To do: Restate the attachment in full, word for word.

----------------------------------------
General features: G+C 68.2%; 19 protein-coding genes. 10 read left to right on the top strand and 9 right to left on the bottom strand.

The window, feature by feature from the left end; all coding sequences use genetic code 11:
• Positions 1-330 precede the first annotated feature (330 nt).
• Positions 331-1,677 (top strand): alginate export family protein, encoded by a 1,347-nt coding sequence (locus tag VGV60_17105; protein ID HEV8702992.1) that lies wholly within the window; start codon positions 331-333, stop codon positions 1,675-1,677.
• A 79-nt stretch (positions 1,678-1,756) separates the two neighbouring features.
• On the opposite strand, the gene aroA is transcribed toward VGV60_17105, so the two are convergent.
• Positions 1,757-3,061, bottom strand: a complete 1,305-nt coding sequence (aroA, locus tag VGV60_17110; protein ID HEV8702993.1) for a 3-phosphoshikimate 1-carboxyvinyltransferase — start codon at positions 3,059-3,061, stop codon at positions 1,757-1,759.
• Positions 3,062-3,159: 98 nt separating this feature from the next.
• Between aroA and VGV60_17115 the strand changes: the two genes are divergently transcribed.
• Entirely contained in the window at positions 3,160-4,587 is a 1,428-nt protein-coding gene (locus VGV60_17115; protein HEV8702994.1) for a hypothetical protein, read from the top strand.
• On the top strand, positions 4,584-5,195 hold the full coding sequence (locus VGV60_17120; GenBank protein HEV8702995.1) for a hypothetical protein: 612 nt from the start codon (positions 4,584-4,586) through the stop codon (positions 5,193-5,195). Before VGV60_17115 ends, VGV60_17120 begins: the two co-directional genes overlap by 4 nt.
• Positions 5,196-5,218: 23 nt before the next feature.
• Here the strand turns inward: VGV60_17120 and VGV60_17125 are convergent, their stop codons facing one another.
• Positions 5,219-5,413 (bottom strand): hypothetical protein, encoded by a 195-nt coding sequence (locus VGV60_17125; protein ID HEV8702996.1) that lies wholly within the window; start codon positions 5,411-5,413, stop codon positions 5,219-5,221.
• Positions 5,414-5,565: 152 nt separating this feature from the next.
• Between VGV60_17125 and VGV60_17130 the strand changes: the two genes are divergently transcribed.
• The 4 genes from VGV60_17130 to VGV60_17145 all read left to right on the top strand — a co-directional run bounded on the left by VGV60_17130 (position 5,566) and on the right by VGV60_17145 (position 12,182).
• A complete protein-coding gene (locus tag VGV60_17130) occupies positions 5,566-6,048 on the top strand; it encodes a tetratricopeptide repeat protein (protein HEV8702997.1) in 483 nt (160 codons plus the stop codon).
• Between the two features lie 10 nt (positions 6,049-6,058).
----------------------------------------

General features: G+C 68.2%; 19 protein-coding genes. 10 read left to right on the top strand and 9 right to left on the bottom strand.

The window, feature by feature from the left end; all coding sequences use genetic code 11:
• Positions 1-330 precede the first annotated feature (330 nt).
• Positions 331-1,677 (top strand): alginate export family protein, encoded by a 1,347-nt coding sequence (locus tag VGV60_17105; protein ID HEV8702992.1) that lies wholly within the window; start codon positions 331-333, stop codon positions 1,675-1,677.
• A 79-nt stretch (positions 1,678-1,756) separates the two neighbouring features.
• On the opposite strand, the gene aroA is transcribed toward VGV60_17105, so the two are convergent.
• Positions 1,757-3,061, bottom strand: a complete 1,305-nt coding sequence (aroA, locus tag VGV60_17110; protein ID HEV8702993.1) for a 3-phosphoshikimate 1-carboxyvinyltransferase — start codon at positions 3,059-3,061, stop codon at positions 1,757-1,759.
• Positions 3,062-3,159: 98 nt separating this feature from the next.
• Between aroA and VGV60_17115 the strand changes: the two genes are divergently transcribed.
• Entirely contained in the window at positions 3,160-4,587 is a 1,428-nt protein-coding gene (locus VGV60_17115; protein HEV8702994.1) for a hypothetical protein, read from the top strand.
• On the top strand, positions 4,584-5,195 hold the full coding sequence (locus VGV60_17120; GenBank protein HEV8702995.1) for a hypothetical protein: 612 nt from the start codon (positions 4,584-4,586) through the stop codon (positions 5,193-5,195). Before VGV60_17115 ends, VGV60_17120 begins: the two co-directional genes overlap by 4 nt.
• Positions 5,196-5,218: 23 nt before the next feature.
• Here the strand turns inward: VGV60_17120 and VGV60_17125 are convergent, their stop codons facing one another.
• Positions 5,219-5,413 (bottom strand): hypothetical protein, encoded by a 195-nt coding sequence (locus VGV60_17125; protein ID HEV8702996.1) that lies wholly within the window; start codon positions 5,411-5,413, stop codon positions 5,219-5,221.
• Positions 5,414-5,565: 152 nt separating this feature from the next.
• Between VGV60_17125 and VGV60_17130 the strand changes: the two genes are divergently transcribed.
• The 4 genes from VGV60_17130 to VGV60_17145 all read left to right on the top strand — a co-directional run bounded on the left by VGV60_17130 (position 5,566) and on the right by VGV60_17145 (position 12,182).
• A complete protein-coding gene (locus tag VGV60_17130) occupies positions 5,566-6,048 on the top strand; it encodes a tetratricopeptide repeat protein (protein HEV8702997.1) in 483 nt (160 codons plus the stop codon).
• Between the two features lie 10 nt (positions 6,049-6,058).